Doctor of Philosophy (PhD)
Learning Systems used on robots require either a-priori knowledge in the form of models, rules of thumb or databases or require that robot to physically execute multitudes of trial solutions. The first requirement limits the robot’s ability to operate in unstructured changing environments, and the second limits the robot’s service life and resources. In this research a generalized approach to learning was developed through a series of algorithms that can be used for construction of behaviors that are able to cope with unstructured environments through adaptation of both internal parameters and system structure as a result of a goal based supervisory mechanism. Four main learning algorithms have been developed, along with a goal directed random exploration routine. These algorithms all use the concept of learning from a recent memory in order to save the robot/agent from having to exhaustively execute all trial solutions. The first algorithm is a reactive online learning algorithm that uses a supervised learning to find the sensor/action combinations that promote realization of a preprogrammed goal. It produces a feed forward neural network controller that is used to control the robot. The second algorithm is similar to first in that it uses a supervised learning strategy, but it produces a neural network that considers past values, thus providing a non-reactive solution. The third algorithm is a departure from the first two in that uses a non-supervised learning technique to learn the best actions for each situation the robot encounters. The last algorithm builds a graph of the situations encountered by agent/robot in order to learn to associate the best actions with sensor inputs. It uses an unsupervised learning approach based on shortest paths to a goal situation in the graph in order to generate a non-reactive feed forward neural network. Test results were good, the first and third algorithms were tested in a formation maneuvering task in both simulation and onboard mobile robots, while the second and fourth were tested simulation.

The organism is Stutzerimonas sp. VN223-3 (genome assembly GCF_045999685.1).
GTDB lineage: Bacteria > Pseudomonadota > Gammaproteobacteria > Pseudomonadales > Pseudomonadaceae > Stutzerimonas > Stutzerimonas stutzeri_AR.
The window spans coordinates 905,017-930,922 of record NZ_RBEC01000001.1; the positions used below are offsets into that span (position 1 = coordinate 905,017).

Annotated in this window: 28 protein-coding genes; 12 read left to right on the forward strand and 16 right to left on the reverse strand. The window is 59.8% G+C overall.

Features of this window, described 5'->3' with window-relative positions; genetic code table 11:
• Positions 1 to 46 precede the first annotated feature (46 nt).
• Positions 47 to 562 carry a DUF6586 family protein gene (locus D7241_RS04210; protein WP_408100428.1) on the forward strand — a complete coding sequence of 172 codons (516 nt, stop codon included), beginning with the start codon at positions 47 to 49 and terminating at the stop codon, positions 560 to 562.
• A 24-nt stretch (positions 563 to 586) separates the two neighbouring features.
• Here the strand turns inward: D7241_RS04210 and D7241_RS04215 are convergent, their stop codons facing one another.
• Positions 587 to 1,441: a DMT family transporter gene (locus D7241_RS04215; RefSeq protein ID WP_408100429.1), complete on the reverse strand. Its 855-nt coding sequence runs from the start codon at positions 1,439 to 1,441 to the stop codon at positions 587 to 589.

Document Availability at the Time of Submission
Release the entire work immediately for access worldwide.
McDowell, Patrick, "Biologically inspired learning system" (2005). LSU Doctoral Dissertations. 2654.
S. S. Iyengar